Small Websites Are Dying

Published 03 December 2018

Web is growing massively, JavaScript is being rapidly developed and improved, and to keep up, you need to transpile your code from the latest version to whatever (it is complicated, just trust us). Also, you can use another language completely. What is the deal, though? There were a lot of attempts (1, 2, 3, etc), but what is important to note is the fact they tried to tackle big applications specifically, while nowadays it is often advised to use it everywhere.

Road to SPA

Historically small pages were made out of static HTML with some sprinkles of JavaScript here and there. I bet it is still the way to go in traditional server-side applications (like in Django or Ruby on Rails), but it is not cool anymore, so even if people still use them, very often it is just an API. These pages (no matter static or server-side rendered) had a lot of adhoc scripts, which looked like crazy tangled mess. It was a nightmare to maintain and test, and they were either very long or concatenated in some bizarre way.

For this type of scripts move to single page applications is definitely a good thing – now we get at least partially maintainable application, with proper module importing, and with new shiny frameworks which allow to handle complex interactions, routes, shared data across screens, reusing UI elements across applications (!) or even across the whole web (as open-source components). However, this article is not about them – I already complained about SPA being a default choice nowadays for literally everything; this article is about small websites.

Rise and Fall of jQuery

Before this niche was dominated by jQuery and its huge ecosystem of plugins, with all sorts of sliders, image galleries and rich animations. Also, it was super simple to integrate it, usually just initializing some plugin with parameters (or even with defaults) and providing an element id. Everything else often was specified in the markup (or it required certain markup rules), and HTML, being a declarative language, was simple enough to figure it out. In fact, jQuery was so big that people really wondered why not to include it in browsers by default. jQuery also had a lot of convenient functionality included (one might call it “missing” stdlib for DOM), which made making simple interactions super simple.

I actually believe jQuery is still big (can’t really provide any data, just my gut feeling), but there was an important shift. jQuery is frowned upon nowadays, and you won’t find a lot of tutorials how to quickly write a small script for your page without knowing JavaScript too much. Also, about ~5 years ago standard for libraries was to:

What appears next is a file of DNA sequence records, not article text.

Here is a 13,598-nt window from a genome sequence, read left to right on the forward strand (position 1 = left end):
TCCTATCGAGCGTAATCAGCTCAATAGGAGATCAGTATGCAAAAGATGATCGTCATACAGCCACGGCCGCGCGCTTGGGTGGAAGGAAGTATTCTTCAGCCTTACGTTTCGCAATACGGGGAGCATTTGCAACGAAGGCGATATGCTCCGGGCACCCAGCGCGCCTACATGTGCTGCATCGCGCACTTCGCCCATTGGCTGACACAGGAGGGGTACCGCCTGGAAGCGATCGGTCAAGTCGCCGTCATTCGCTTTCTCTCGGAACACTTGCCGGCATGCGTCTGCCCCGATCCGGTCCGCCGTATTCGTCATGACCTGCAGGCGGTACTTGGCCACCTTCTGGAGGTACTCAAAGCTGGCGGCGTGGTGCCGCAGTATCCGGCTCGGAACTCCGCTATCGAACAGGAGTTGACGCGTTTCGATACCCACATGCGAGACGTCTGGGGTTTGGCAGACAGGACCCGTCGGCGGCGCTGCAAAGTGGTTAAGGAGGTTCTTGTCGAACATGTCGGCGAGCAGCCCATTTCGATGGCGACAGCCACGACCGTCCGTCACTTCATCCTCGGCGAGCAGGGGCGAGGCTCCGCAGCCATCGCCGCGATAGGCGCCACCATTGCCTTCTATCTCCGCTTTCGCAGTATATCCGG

Nowadays some libraries still pack UMD build, which is essentially a global variable version of loading libraries, but a lot of them don’t. Also, there are much more frameworks out there now, and all these widgets are only framework-specific, and not only require to use them (for jQuery plugins you needed the library as well), but often you need to make the whole page using that framework!

Modern Solutions

This issue is, of course, addressed, and it is done by providing starters or special frameworks on top of existing ones, where you can use these widgets and compile a static site. Moreover, under the hood they use already mentioned tools for modules loading and code transpiling, so you can use the latest version of JavaScript and separate your logic into nice reusable logical pieces. Prominent examples of such apporach are GatsbyJS and Nuxt.js. Starters often exist in form of CLIs, like create-react-app, hiding all the complexity away, and just giving an application that “just works”, so you write your components.

What is the issue with that change, though? Code is more maintainable (thanks to the modules), you can use the latest JavaScript version and can be sure everything missing will be polyfilled, which was a common source of errors before. Well, there are plenty of them, from my point of view:

The last part is the worst one, I think. All these tutorials out there will suggest to add some advanced data management library, refactoring code in some special, “more declarative” way (think how often somebody tried to convince to refactor your HTML), and some people will follow that! Now, this advice is good, but probably only for big applications, and not for a small GatsbyJS website, which would be a perfect folder with 5 .html files. Yes, you would not be able to reuse this menu, but you can just copy it (and CSS classes make it sort of reusable).


Maybe I am wrong, and it is not that bad. But using internet, reading blogs, looking at landing pages I feel that these small websites, previously accessible to everyone with HTML knowledge and minimal JS skills are slowly going away, now more and more often replaced with more “scalable” applications.